The best security practices are often not the ones that focus on protecting the crown jewels, but holistically everything inside the network. Zero Trust security is a big part of that, but the multi-cloud computing model introduces some baffling complexities in the game making it harder to connect all three of network, users, and applications in a fully secure fashion.
Last week at KubeCon 2022 in Detroit, we met with Ashher Syed, Product Marketing Lead at HashiCorp and talked about how HashiCorp is protecting authentication credentials and making the hybrid multi-cloud environment safe for its clients.
A Twofold Problem
Organizations’ security ambitions have become magnitudes more difficult since they’ve started down the hybrid multi-cloud road where workloads are in distributed environments and users and applications are linked via interconnects – a situation most ideal for data leaks. Even in a thought experiment, one can come up with a disturbing number of ways to exploit this setting. It’s not like companies are skimping on security solutions, but the problem of threats and risks still prevails.
Not helping with the problem are numberless nodes and clusters in the environments which make it hard to tell which is which. Although that is more of a problem of visibility than security, the two are intertwined in a fashion that if one is to be solved, the other needs figuring out too.
An Infrastructure for the Infrastructures
HashiCorp sees a way through with service mesh. The service mesh is an infrastructure layer that is designed to monitor and control the way data is communicated between applications. HashiCorp wields it to tackle both the problems of visibility and security in one shot.
HashiCorp pieced together a multi-platform service mesh called Consul. The Consul provides a secure workflow between environments, that holds all workloads together in datacenters in multiple regions.
This also has a Zero Trust aspect to it. Under the banner, there are three products- the Consul, the Vault and the most recently released Boundary. Together they cover hybrid multi-cloud connectivity which is top of the list at present, zero trust security, the best way to provide users a safe passage to the applications, and automation for all Day 2 operational tasks. If this sounds ambitious, it’s probably because it is. In a normal situation, what would take armies of operators and support teams weeks to accomplish, the service mesh reduces down to numbered actions performed within minutes.
HashiCorp’s service mesh provides visibility into all Kubernetes workflows, and non-Kubernetes ones too – both inside the K8s environment and any VMs, ECS, EKS and GKE clusters.
Consul has built-in Vault integrations that allows for secure secrets management. Vault encrypts and saves all secrets generated by the secrets engine centrally inside it, instead of storing them in Kubernetes, where unencrypted, they are vulnerable to attacks. For good measure, all encryption keys are put on auto-rotation.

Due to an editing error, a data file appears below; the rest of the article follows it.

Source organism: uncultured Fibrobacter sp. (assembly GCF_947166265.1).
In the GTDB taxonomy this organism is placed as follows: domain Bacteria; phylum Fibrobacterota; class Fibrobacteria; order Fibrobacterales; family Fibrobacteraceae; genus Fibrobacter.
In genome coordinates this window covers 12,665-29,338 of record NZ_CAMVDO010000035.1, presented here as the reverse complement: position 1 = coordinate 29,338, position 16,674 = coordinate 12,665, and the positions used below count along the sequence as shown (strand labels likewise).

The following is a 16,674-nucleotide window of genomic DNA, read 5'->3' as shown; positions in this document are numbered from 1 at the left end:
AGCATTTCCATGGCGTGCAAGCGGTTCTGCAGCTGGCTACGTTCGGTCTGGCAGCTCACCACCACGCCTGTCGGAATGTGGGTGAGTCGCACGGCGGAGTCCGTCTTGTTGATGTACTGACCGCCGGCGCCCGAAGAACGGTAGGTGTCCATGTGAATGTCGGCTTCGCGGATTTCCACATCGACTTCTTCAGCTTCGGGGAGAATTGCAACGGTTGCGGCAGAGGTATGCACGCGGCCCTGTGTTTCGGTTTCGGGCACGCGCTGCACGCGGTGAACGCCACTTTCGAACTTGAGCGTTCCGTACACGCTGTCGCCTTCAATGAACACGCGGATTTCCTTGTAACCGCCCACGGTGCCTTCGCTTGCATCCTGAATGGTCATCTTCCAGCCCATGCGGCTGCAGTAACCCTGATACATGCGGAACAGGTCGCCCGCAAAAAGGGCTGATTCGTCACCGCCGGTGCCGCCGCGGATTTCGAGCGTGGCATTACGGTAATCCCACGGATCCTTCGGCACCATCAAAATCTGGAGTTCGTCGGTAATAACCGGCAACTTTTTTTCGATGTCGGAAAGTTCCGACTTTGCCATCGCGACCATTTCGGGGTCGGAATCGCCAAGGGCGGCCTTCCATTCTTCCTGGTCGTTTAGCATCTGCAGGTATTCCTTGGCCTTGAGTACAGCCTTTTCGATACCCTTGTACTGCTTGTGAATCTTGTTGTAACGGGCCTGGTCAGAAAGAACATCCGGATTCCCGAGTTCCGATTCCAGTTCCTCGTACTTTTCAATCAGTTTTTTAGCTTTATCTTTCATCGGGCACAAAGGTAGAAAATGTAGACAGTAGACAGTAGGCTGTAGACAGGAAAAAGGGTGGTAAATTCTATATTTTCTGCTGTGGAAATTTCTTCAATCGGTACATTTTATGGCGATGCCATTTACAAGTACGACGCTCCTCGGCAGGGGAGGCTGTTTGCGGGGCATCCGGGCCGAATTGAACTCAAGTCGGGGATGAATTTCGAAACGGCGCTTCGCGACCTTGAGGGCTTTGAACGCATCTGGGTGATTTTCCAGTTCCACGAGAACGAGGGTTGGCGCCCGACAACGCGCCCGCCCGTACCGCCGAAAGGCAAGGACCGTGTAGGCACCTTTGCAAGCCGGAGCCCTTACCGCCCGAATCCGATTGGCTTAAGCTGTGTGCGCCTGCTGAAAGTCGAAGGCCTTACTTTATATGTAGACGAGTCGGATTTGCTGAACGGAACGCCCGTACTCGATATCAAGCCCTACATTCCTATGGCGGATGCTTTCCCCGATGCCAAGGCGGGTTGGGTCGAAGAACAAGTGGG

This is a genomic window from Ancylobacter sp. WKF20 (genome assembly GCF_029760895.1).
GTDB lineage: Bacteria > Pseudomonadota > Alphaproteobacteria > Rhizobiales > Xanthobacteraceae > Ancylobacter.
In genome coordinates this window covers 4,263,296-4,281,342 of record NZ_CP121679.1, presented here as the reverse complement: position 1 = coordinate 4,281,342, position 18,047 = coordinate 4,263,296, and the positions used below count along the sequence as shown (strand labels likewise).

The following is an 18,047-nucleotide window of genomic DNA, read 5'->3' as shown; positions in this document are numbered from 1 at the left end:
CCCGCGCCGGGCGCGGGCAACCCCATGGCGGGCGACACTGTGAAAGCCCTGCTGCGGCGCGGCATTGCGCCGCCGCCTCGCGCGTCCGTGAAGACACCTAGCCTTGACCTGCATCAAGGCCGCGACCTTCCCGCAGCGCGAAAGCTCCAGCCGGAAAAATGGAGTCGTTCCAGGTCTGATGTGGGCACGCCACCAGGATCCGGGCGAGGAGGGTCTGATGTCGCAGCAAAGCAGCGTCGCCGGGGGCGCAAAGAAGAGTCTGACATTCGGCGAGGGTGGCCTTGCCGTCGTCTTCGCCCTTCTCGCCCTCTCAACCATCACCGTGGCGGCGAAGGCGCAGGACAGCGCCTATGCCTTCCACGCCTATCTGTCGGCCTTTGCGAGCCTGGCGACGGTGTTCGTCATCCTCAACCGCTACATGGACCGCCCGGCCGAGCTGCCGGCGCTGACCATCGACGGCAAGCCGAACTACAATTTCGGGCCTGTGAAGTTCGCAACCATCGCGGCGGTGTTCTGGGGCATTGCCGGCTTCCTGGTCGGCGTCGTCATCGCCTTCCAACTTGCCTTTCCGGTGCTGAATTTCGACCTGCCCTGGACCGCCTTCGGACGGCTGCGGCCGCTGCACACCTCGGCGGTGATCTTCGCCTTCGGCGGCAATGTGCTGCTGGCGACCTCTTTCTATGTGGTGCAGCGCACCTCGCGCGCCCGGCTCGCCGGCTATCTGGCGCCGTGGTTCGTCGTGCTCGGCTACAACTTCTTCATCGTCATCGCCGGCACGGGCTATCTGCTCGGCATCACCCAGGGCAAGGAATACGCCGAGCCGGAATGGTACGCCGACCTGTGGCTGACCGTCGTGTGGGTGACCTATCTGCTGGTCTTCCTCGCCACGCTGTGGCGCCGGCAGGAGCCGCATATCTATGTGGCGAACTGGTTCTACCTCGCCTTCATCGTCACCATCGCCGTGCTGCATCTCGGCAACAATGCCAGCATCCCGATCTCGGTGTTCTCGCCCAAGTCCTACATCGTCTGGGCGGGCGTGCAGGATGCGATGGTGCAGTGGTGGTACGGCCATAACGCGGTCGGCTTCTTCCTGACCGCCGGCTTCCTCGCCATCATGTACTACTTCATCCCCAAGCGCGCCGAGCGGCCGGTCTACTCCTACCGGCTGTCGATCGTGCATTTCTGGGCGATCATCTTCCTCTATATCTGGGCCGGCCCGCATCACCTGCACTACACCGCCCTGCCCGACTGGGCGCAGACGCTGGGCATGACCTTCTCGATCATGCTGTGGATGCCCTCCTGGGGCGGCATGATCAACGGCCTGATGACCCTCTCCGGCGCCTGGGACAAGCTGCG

Consul is more than just a secure connection layer. Just on its own, it provides deep and wide observability in a scaled environment. Service discovery enables quick one-minute discovery of any new services on the registry. Users can look inside the clusters and out, and perform monitoring functions like health checks to find how well or not the services are working. By automating a lot of the accompanying networking works, it reduces time to deployment.
But when you factor in the capabilities of the other two solutions – the Vault and Boundary, Consul can accomplish even more on the security side of things. It relies on identity-based authorization which involves authentication, authorization and encryption of all traffic. Service to service encryption creates a hermitically sealed environment for the data packets to travel.
“Zero Trust from our lens is all identity driven. It starts from identity, and application identity brings all the guardrails for Zero Trust security in terms of authentication, authorization and encryption of all the traffic. Also, any secrets that you have, have to be time-bound, and you should be able to audit and log everything after the fact that you bring some data out of it and see if there are any bad actors out there,” says Syed.
Now and in the Future
As an active participant in the Kubernetes space, HashiCorp is constantly exploring trends and supporting the big K8s community out there. But it’s focused on network, users and application connectivity, not just for Kubernetes environments but others as well.
In things that are new, HashiCorp has a newly released Zero Trust stack which is all over the news. Syed informed that HashiCorp’s plans going forward is to focus on scaling Kubernetes operations. Another forward-looking project is the GAMMA or Gateway API for Mesh Management and Administration for Kubernetes initiative in which HashiCorp is involved.
Today’s businesses don’t operate in just one cloud, but scale across multiple cloud infrastructures. For that, security is a top concern. With a service mesh, there’s a clear opportunity to consolidate disparate tools for which the Consul is a versatile solution. But the trick is having the right set of tools, and HashiCorp has a great Zero Trust stack that makes it possible to enforce a high level of security and build a safe hybrid multi-cloud space for users and applications.
Check out the full interview above. Keep an eye out for more interesting interviews coming up next, straight from the floor of KubeCon 2022.